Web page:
UK/ The costs of bashing immigration
Immigration has been a major political topic in the UK during 2013. Yet despite all the evidence which shows that immigration has a positive impact on the British economy and the lip service that politicians from all parties pay to the benefits of diversity in our society, most of the debate has been about how we can prevent people from coming here or how we can force people to return home.
The Immigration Bill – which is due for its next stage of debate in the House of Commons in the new year – will, amongst other things, make it much harder for people to challenge wrong decisions by the Home Office (despite successful appeal rates being exceptionally high) and make it much harder for anyone who looks or sounds a bit foreign to rent a house.
It’s not just in the UK that policies such as these are being introduced. Right across Europe, and further afield, hostility to “outsiders” is growing, with new barriers to migration being erected. But what is frequently ignored is the human costs of making it harder for individuals to cross borders.
One of the consequences of taking away legitimate routes to migration is that individuals are forced to taking bigger risks and 2013 is considered to be the worst year on record in terms of lives lost of migrants seeking to cross international borders clandestinely. At least 2,360 migrants have died in this way during this year, including more than 360 men, women and children who died in October when the fishing boat they were on boat sank off of the coast of Lampedusa.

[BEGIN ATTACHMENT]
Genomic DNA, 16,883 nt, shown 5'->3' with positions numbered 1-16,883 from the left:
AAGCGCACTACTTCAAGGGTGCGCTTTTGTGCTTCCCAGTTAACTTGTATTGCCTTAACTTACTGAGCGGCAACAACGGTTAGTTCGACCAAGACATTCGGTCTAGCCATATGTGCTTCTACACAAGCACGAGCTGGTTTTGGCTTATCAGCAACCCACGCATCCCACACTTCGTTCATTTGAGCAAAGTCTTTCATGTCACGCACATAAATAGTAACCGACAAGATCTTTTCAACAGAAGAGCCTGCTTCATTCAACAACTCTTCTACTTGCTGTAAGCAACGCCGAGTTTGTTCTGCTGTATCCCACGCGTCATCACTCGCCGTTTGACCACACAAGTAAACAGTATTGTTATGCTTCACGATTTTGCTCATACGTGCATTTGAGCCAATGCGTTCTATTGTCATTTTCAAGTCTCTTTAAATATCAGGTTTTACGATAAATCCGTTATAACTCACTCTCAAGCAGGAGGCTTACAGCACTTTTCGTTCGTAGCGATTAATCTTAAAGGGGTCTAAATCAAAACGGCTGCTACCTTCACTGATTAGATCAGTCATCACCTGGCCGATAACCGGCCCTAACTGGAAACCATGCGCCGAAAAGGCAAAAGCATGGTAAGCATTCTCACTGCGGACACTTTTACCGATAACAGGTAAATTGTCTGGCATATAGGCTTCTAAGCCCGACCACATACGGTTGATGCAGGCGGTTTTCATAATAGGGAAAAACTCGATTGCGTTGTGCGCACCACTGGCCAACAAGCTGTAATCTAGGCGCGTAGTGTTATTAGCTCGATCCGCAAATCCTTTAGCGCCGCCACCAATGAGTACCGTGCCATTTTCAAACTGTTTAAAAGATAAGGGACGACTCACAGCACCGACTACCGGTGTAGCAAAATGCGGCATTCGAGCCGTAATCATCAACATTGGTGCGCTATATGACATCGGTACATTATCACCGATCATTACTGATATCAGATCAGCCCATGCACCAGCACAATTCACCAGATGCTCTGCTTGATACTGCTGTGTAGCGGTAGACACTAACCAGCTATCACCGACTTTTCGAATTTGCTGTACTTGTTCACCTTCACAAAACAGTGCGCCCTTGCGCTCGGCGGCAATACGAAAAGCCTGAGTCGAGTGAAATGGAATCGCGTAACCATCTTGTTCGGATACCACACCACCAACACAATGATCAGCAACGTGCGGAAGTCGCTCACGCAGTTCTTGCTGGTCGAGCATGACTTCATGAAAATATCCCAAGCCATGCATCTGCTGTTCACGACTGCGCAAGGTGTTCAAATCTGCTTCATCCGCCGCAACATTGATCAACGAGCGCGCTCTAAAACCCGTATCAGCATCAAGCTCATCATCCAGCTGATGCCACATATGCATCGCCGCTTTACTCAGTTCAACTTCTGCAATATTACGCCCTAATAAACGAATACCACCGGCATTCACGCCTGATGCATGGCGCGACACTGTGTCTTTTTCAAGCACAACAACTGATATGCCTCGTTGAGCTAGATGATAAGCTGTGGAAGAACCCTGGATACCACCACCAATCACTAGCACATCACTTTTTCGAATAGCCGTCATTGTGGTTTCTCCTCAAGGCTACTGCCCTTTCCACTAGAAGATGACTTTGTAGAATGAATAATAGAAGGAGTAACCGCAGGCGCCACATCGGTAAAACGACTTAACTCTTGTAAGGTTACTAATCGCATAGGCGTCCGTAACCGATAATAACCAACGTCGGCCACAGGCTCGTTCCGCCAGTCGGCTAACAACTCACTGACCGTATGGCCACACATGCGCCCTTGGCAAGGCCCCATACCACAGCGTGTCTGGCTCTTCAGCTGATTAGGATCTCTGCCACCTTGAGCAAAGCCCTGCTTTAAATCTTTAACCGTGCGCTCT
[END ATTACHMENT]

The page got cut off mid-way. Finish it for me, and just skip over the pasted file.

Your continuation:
Yet the political reaction following such tragedies, after saying how awful it is, tends to be focused on how to stop people ever starting their journeys in the first place, rather than how governments can work together to make journeys safer.
This reaction has also been evident in the UK’s response to the Syrian refugee crisis. The UN say the conflict in Syria has created the world’s worst refugee crisis in 20 years, with at least 2.2 million people having fled the country and millions more displaced internally. The British government has, in fairness, provided substantial financial support with bordering countries to help ease the burden of providing support to so many people, most of whom have left their homes with next to nothing.
Yet the UK has refused to take part in the UNHCR’s call for the most vulnerable 30,000 Syrian refugees to be resettled by the end of 2014. To date, 16 countries have answered this call, with Germany offering to take an extra 5,000 refugees.
The UK’s response to both the Lampedusa tragedy and the Syrian crisis has been to support calls for action to be taken, so long as that action is many miles away. The problem with this approach is that, when coupled with steps to make it harder to legitimately gain access to the UK, people are forced to take ever more dangerous risks.
Part of this reaction is based on the thought that, when migrants make the decision to leave their homes and cross borders, they are exercising choice. But in many instances, this is far from the reality.